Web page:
Poverty has many dimensions and is often entrenched. In Fair Society, Healthy Lives: A Strategic Review of Health Inequalities in England Post-2010 (the Marmot Review) the authors argue that society can become less unequal by:
1. Giving every child the best start in life
2. Enabling all children, young people and adults to maximise their capabilities and have control over their lives
Creating fair employment and good work for all
4. Ensuring a healthy standard of living for all
5. Creating and developing healthy and sustainable places and communities
6. Strengthening the role and impact of ill-health prevention.
However, 5 years on, forecasts suggest that targets to end child poverty in England are not likely to be met and according to the Department of Works and Pensions (June 2015) the number of UK children classed as living in relative poverty remains 2.3 million or one in 6, which has serious implications for present and future generations of children.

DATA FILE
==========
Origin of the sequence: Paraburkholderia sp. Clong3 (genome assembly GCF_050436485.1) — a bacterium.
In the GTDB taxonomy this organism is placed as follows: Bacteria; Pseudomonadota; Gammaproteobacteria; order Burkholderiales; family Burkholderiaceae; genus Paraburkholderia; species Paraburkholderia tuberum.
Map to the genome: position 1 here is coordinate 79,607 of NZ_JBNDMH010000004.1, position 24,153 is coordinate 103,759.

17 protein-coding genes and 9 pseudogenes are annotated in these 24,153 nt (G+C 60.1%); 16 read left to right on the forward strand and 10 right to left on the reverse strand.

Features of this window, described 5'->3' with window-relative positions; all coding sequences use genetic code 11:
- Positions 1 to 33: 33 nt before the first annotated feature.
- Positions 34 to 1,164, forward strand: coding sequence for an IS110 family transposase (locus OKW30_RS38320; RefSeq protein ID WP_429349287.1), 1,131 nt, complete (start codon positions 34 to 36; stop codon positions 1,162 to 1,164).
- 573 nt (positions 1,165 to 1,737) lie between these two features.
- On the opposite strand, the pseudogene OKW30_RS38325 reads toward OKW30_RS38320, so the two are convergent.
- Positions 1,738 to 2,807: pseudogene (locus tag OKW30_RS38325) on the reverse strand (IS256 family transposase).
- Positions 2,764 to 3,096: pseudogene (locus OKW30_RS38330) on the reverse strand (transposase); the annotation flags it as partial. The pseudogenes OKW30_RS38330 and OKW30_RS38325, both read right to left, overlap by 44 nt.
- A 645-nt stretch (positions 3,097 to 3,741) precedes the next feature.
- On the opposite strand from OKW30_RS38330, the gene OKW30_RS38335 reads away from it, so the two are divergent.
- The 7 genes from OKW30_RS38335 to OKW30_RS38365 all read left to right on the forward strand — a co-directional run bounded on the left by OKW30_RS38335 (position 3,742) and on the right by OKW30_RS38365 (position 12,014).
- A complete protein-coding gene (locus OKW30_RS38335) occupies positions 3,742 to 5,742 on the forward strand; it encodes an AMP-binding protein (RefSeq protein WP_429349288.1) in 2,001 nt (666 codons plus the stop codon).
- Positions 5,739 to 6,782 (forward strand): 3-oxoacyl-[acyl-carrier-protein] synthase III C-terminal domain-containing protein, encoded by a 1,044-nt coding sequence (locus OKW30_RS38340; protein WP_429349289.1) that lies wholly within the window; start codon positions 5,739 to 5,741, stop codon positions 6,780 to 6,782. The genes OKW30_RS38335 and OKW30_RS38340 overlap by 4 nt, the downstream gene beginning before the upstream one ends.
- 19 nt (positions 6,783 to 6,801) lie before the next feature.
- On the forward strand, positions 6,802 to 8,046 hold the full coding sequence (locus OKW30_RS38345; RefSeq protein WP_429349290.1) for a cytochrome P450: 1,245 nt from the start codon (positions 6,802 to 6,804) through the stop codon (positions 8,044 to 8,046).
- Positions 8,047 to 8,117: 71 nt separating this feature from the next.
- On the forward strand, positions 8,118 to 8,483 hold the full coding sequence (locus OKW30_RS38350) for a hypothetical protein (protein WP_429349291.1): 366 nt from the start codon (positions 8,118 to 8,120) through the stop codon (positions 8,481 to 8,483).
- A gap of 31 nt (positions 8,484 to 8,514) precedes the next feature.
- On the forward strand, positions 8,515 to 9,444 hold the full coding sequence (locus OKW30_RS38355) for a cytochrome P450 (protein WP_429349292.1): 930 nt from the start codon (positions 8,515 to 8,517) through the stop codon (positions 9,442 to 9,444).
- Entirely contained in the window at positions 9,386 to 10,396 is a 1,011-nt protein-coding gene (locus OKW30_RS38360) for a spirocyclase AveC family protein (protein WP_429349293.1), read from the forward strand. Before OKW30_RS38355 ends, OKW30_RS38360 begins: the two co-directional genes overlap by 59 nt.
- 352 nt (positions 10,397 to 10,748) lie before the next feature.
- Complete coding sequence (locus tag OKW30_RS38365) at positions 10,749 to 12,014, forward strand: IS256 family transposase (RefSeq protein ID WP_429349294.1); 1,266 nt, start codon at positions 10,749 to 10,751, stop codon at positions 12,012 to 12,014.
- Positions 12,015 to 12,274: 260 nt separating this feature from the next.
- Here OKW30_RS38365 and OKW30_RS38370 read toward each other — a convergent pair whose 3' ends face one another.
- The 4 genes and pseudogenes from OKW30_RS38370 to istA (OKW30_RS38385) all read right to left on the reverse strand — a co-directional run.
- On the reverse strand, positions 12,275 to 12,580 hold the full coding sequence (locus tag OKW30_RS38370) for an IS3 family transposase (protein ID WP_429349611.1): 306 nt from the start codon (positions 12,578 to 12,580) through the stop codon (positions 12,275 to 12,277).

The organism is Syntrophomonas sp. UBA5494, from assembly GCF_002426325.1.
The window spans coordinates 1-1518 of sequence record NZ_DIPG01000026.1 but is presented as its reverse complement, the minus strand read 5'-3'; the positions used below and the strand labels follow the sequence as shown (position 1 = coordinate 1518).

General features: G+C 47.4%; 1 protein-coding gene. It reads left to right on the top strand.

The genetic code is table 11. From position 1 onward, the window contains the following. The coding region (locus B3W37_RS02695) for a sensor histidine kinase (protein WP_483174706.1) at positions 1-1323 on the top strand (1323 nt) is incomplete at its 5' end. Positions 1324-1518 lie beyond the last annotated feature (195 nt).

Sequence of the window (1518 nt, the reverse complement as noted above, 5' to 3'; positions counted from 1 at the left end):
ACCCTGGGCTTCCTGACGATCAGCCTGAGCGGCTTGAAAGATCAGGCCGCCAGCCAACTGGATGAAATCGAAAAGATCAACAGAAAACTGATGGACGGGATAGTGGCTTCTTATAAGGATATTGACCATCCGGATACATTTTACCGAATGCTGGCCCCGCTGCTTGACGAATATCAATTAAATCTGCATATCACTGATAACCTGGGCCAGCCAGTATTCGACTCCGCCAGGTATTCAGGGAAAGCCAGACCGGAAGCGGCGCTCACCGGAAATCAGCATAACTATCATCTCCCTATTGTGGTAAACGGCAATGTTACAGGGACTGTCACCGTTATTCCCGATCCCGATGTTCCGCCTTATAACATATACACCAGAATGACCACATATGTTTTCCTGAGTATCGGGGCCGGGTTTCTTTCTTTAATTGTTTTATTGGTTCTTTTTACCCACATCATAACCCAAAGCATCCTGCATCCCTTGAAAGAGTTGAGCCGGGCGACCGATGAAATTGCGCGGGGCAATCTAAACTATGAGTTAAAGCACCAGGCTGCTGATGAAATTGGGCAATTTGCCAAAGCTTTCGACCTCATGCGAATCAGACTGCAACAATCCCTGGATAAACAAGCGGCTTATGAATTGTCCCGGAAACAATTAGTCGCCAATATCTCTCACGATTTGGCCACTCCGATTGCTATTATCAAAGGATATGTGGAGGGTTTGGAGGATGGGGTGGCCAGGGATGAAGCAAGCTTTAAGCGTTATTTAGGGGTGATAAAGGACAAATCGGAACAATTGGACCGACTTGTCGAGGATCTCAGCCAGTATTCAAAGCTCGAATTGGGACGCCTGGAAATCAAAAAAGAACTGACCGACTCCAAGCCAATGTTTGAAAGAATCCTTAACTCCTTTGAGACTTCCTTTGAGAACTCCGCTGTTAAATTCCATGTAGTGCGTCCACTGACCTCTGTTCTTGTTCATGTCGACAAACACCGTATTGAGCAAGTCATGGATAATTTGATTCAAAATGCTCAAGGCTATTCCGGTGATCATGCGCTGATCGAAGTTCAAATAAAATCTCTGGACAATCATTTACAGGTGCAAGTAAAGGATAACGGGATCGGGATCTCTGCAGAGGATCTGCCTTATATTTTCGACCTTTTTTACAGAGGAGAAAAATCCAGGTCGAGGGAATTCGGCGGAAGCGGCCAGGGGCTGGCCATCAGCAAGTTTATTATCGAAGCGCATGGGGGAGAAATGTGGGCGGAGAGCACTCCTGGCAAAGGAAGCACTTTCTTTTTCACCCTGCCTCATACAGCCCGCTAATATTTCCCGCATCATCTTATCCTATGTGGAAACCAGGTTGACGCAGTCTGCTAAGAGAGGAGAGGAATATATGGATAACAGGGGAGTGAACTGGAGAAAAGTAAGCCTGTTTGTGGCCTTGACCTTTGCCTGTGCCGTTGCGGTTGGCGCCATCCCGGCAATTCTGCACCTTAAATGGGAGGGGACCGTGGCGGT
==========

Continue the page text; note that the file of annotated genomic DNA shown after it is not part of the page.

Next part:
In the context of the Marmot Review’s recommendations above, critically discuss the causes and consequences of child poverty and how public health professionals (including environmental health) could help society become less unequal for children in the future.
The relationship between food and health is complex.
Critically examine the evidence for the involvement of diet as a major determinant in mortality and morbidity in the UK.
Discuss the role of the Environmental/Public health Practitioner in minimising the impact of diet as a health stressor and the challenges to effective intervention.